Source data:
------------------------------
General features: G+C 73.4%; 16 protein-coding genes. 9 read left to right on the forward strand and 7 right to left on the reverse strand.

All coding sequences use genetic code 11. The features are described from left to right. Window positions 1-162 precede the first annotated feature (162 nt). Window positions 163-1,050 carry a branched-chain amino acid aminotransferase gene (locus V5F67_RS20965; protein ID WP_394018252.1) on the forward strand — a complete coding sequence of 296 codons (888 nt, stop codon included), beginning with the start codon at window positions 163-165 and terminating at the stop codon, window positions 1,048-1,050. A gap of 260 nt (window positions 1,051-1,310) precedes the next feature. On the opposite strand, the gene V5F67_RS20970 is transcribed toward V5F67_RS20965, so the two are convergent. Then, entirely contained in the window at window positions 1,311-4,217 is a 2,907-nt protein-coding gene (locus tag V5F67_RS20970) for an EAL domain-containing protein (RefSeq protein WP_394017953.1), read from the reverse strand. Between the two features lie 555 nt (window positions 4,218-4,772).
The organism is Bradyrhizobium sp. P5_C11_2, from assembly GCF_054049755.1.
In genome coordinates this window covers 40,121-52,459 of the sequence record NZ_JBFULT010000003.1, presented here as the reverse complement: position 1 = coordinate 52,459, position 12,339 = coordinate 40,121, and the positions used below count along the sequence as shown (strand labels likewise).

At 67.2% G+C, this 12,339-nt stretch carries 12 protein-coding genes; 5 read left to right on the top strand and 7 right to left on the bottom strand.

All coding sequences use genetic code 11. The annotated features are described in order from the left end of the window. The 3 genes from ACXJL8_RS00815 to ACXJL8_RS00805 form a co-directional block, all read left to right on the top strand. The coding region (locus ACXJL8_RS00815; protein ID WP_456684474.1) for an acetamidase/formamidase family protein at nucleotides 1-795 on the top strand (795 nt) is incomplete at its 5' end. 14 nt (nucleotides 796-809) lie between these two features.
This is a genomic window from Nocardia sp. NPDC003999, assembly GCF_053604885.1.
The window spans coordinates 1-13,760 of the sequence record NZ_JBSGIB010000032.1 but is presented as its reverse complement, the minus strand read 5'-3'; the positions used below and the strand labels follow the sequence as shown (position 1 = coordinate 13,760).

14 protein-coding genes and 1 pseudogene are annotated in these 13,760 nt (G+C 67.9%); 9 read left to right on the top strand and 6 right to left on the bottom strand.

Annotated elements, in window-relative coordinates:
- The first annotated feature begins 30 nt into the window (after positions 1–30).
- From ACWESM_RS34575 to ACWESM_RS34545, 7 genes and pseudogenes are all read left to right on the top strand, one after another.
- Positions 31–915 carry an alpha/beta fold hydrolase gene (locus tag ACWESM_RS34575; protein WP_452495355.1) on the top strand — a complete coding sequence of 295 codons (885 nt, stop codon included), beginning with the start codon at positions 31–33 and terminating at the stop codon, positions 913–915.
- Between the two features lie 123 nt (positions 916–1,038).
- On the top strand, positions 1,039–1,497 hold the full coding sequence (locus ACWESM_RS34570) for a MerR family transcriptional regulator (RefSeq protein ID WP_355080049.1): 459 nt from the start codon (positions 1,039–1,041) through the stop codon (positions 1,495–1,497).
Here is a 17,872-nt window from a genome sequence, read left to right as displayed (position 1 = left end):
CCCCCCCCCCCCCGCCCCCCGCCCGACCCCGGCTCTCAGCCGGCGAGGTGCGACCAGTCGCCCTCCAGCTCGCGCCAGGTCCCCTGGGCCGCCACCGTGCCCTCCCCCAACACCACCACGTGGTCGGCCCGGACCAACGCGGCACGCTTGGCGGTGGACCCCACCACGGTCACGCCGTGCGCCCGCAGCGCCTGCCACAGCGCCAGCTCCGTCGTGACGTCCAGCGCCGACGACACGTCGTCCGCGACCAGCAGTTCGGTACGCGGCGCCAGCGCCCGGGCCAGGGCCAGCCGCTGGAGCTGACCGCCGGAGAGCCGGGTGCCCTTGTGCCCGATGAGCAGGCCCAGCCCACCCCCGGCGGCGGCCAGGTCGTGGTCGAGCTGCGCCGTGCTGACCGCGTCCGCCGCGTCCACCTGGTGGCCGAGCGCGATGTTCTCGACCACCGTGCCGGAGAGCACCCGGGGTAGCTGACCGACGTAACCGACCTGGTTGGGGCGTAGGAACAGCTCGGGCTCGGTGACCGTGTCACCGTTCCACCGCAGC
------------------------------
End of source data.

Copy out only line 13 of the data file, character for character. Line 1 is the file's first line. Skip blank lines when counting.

- Positions 31–915 carry an alpha/beta fold hydrolase gene (locus tag ACWESM_RS34575; protein WP_452495355.1) on the top strand — a complete coding sequence of 295 codons (885 nt, stop codon included), beginning with the start codon at positions 31–33 and terminating at the stop codon, positions 913–915.